Tales of people, wine, travel and other adventures...

It started with a hand print…

It started with a hand print and the deal was sealed with a hand shake this year when winemakers Ben Glover and Ryan Wardman (left to right) bought Seresin winery from cinematographer Michael Seresin…

The hand print is Michael Seresin’s and it’s on the massive greeting stone at the front of Seresin Vineyard, four kilometres west of Renwick, in Marlborough. The hand print also appears on the front label of Seresin’s wines, which will continue to be made on a small scale, going forward.

Glover and Wardman plan to use the winery to make small batch wines that show quirky and diverse flavours and styles. They take over the winery on 1 May and have already chosen a new name – The Coterie, which means a small group of friends with shared interests.

Glover co-owns the Zephyr wine brand with his brother, Jack, so these wines will be made in The Coterie. As will the wines of clients that both Glover and Wardman will offer their services to from the 2019 vintage.

Watch this space.

If you want something you’ve never had… do something

I’m trying to follow my own mantra: “If you want something you’ve never had, you have to do something you’ve never done.”

So after years of clinging to my own internalised myth that writers and wine writers especially, are often owls, who drink late into the night or the early hours of the morning, then struggle to get out of bed, I am changing my ways… partly due to reaching my own, internal, anxiety-ridden crisis last week.

Part of this was brought on by the so-called empty nest syndrome. I never believed it. Then my daughter left home last year, unexpectedly. Boom. It turns out it is true. It is a thing. And I suffered from it big time, pulling everyone else around me into a tailspin too.

Is it selfish to indulge in feelings of loss? Perhaps it depends how you indulge those feelings, but loss creates an unavoidable sense of grief, sometimes overwhelmingly. And so I indulged in the sense of loss last year, only waking up from its trance a week or so back, in shock realisation that I had dragged others around me along for the painful ride, including one person in particular who was trying his best to support and offer positive alternative suggestions of how to spend my time other than wallowing in the sense of loss. Much as I regret now that I dragged him along for the ride, I have started a ride of a different type.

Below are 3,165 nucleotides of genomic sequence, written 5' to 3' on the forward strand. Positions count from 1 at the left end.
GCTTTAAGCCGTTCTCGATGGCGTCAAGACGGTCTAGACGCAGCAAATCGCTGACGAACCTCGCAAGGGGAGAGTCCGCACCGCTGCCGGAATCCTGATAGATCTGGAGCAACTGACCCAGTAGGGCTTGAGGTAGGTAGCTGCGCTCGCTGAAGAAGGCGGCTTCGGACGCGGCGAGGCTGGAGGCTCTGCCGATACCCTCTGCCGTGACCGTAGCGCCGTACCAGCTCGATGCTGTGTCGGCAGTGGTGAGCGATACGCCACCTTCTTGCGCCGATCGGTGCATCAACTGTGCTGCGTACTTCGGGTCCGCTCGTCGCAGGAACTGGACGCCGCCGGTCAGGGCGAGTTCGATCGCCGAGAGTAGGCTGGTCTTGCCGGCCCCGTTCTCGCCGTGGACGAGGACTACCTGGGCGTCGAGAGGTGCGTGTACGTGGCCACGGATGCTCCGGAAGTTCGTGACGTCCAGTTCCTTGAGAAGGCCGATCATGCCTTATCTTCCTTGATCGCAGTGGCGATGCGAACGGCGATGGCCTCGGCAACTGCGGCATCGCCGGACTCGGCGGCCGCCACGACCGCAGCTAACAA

Last week I began to cycle regularly. My first was 10 kms, the next day it was 24 kms and then it was 12 kms. Tomorrow, who knows?

This weekend it will be GrapeRide in Marlborough, along with about 1600 other bikers from serious cyclists to enthusiastic wannabes (me). I’ll do  the taster course, which is 42km ride. Hardly a cause for breaking out the champagne, but it is a great replacement for over nurturing those around me. Exercise is one of the best replacement activities in the world.

And it’s not wine.

Well, at least not until the end of the ride… Then it is very much wine.

This is an apology to those who bore the brunt of my slump in the second half of last year – I am sorry and, more importantly, I have snapped out of it, at last.

As for the wine at the end of the day, well, that’s another habit I’ve changed, but that’s another story.

Forrest GrapeRide

The annual Forrest GrapeRide began in 2005 in Blenheim, and was the brainchild of Dr John Forrest and Dr Brigid Forrest, husband-wine owners of Forrest Estate Winery – that year it had 699 riders and this year it has about 1600, and counting.

This year’s Forrest GrapeRide is on Saturday 7 April in Marlborough. Find out more here:

Wine of the week
2017 Mount Edward Gamay $35

Duncan Forsyth is doing something few winemakers in New Zealand have tried – growing Gamay; the Beaujolais grape.

This wine is unfined, unfiltered, preservative free and it’s a fun wine with a serious side – it’s dark ruby colour, surprisingly intense velvety taste, body and length are balanced by fresh and refreshing acidity. Quantities are tiny but an increase in production is on the horizon.

It’s available here:

Inspiration in a competitive industry

Gisborne is the first city in the world to see the sun each day and Geoff Thorpe is one of the first to see it. He is the owner of the biggest vine nursery in New Zealand and was made a Fellow of the Wine Institute of New Zealand late last year. His story follows, as does the source of his inspiration in the stiffly competitive wine industry.

Geoff Thorpe, founder of Riversun Nurseries in Gisborne


What’s your favourite part of the day?